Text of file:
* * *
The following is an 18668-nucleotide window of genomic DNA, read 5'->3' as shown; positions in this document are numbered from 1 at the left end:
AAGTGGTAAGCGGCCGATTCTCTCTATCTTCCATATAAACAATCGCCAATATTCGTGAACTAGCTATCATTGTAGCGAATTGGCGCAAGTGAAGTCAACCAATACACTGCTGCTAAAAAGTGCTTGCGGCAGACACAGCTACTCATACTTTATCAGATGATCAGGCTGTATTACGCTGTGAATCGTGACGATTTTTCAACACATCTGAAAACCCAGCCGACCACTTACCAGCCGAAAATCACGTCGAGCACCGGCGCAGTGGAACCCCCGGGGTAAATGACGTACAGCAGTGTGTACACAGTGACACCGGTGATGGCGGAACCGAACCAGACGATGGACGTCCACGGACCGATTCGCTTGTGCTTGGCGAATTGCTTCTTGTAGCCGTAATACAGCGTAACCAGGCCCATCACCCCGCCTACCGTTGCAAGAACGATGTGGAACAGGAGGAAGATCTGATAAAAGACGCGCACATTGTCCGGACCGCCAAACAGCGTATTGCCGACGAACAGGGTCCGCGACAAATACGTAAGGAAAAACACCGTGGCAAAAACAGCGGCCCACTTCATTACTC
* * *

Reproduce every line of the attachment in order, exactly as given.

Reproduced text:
The following is an 18668-nucleotide window of genomic DNA, read 5'->3' as shown; positions in this document are numbered from 1 at the left end:
AAGTGGTAAGCGGCCGATTCTCTCTATCTTCCATATAAACAATCGCCAATATTCGTGAACTAGCTATCATTGTAGCGAATTGGCGCAAGTGAAGTCAACCAATACACTGCTGCTAAAAAGTGCTTGCGGCAGACACAGCTACTCATACTTTATCAGATGATCAGGCTGTATTACGCTGTGAATCGTGACGATTTTTCAACACATCTGAAAACCCAGCCGACCACTTACCAGCCGAAAATCACGTCGAGCACCGGCGCAGTGGAACCCCCGGGGTAAATGACGTACAGCAGTGTGTACACAGTGACACCGGTGATGGCGGAACCGAACCAGACGATGGACGTCCACGGACCGATTCGCTTGTGCTTGGCGAATTGCTTCTTGTAGCCGTAATACAGCGTAACCAGGCCCATCACCCCGCCTACCGTTGCAAGAACGATGTGGAACAGGAGGAAGATCTGATAAAAGACGCGCACATTGTCCGGACCGCCAAACAGCGTATTGCCGACGAACAGGGTCCGCGACAAATACGTAAGGAAAAACACCGTGGCAAAAACAGCGGCCCACTTCATTACTC